A Florentine Sculptor's Masterpiece

Here is a 15 year old article (not a big deal really when you realize that the subject matter is over 500 years old) about Verrocchio's Christ and St. Thomas. Kimmelman is a good critic and writer and I think he makes important points here - especially calling out Vasari for his belittling of Verrocchio, which does not stand the test of time:

If it were by Michelangelo, there would no doubt be lines stretching all the way from the museum's lobby to the Lehman wing, where "Christ and St. Thomas" is on view. But Verrocchio's reputation was long ago wounded by, who else, a critic: Giorgio Vasari, writing in 1550, almost three-quarters of a century after the unveiling of "Christ and St. Thomas," described Verrocchio's art as "hard and crude, since it was the product of unremitting study rather than of any natural gift or facility." Vasari's opinion has echoed through time so that now Verrocchio may be better known as the teacher of his studio assistant, Leonardo da Vinci, than for his own prodigious achievements.

He continues:

Verrocchio's sculpture is remarkable on many levels. It is a masterpiece of intricate detail and an example of bronze casting of a complexity and sophistication unsurpassed in the art of 15th-century Florence. The work makes clear Verrocchio's knowledge of antique sculpture. But it also results from a kind of close observation of real bodies in motion that set a new standard in Florentine art.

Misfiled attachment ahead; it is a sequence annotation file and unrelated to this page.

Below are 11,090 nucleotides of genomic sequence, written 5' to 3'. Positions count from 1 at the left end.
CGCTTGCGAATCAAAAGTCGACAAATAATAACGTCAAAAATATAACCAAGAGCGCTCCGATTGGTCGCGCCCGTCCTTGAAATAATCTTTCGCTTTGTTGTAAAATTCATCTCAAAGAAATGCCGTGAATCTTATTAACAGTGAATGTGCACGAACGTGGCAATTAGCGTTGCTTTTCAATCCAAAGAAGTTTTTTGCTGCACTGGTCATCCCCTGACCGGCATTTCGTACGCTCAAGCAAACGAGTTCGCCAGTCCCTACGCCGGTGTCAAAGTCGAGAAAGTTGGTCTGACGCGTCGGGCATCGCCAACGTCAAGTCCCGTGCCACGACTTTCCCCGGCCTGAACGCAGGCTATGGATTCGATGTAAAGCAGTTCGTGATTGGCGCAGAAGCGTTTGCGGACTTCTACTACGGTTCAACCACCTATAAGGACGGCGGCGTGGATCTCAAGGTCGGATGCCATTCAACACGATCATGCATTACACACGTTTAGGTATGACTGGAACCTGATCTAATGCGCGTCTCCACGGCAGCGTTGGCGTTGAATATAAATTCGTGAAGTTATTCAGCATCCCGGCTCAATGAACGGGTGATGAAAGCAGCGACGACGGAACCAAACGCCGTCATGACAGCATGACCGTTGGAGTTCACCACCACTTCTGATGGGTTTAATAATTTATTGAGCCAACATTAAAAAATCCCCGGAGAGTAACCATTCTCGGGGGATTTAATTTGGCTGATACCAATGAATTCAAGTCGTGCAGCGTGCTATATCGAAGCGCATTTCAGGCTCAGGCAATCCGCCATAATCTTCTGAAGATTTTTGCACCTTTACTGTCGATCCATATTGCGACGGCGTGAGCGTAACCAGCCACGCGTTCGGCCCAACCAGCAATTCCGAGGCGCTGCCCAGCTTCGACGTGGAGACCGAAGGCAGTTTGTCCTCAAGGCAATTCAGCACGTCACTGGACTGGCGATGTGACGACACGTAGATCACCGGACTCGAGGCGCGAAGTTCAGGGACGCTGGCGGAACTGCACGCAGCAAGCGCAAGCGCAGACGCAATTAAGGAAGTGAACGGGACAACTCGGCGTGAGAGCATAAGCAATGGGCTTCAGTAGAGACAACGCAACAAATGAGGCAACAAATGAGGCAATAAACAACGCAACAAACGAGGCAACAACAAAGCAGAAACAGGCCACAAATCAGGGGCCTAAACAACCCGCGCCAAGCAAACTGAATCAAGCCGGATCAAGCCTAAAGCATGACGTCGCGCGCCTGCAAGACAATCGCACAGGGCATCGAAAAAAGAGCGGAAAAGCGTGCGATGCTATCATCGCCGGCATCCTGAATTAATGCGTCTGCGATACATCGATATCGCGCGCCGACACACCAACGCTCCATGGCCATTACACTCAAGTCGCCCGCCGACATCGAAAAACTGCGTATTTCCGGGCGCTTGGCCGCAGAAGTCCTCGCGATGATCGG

Perhaps Verrocchio's most striking innovation was his placement of the two figures in relation to the niche. Previous sculptures at Orsanmichele had been contained within their niches and designed to be seen from only one spot, head-on. Verrocchio's Thomas, however, stands entirely outside the niche. Both he and Jesus must be seen from various angles to be fully understood, and although they are barely more than reliefs they give the illusion of having been sculptured in the round.

What is not mentioned in the above was that this tabernacle was originally made for a single figure, Donatello's St. Louis of Toulouse (which can now be seen in the Opera di Santa Croce) which makes Verrocchio's work even more remarkable.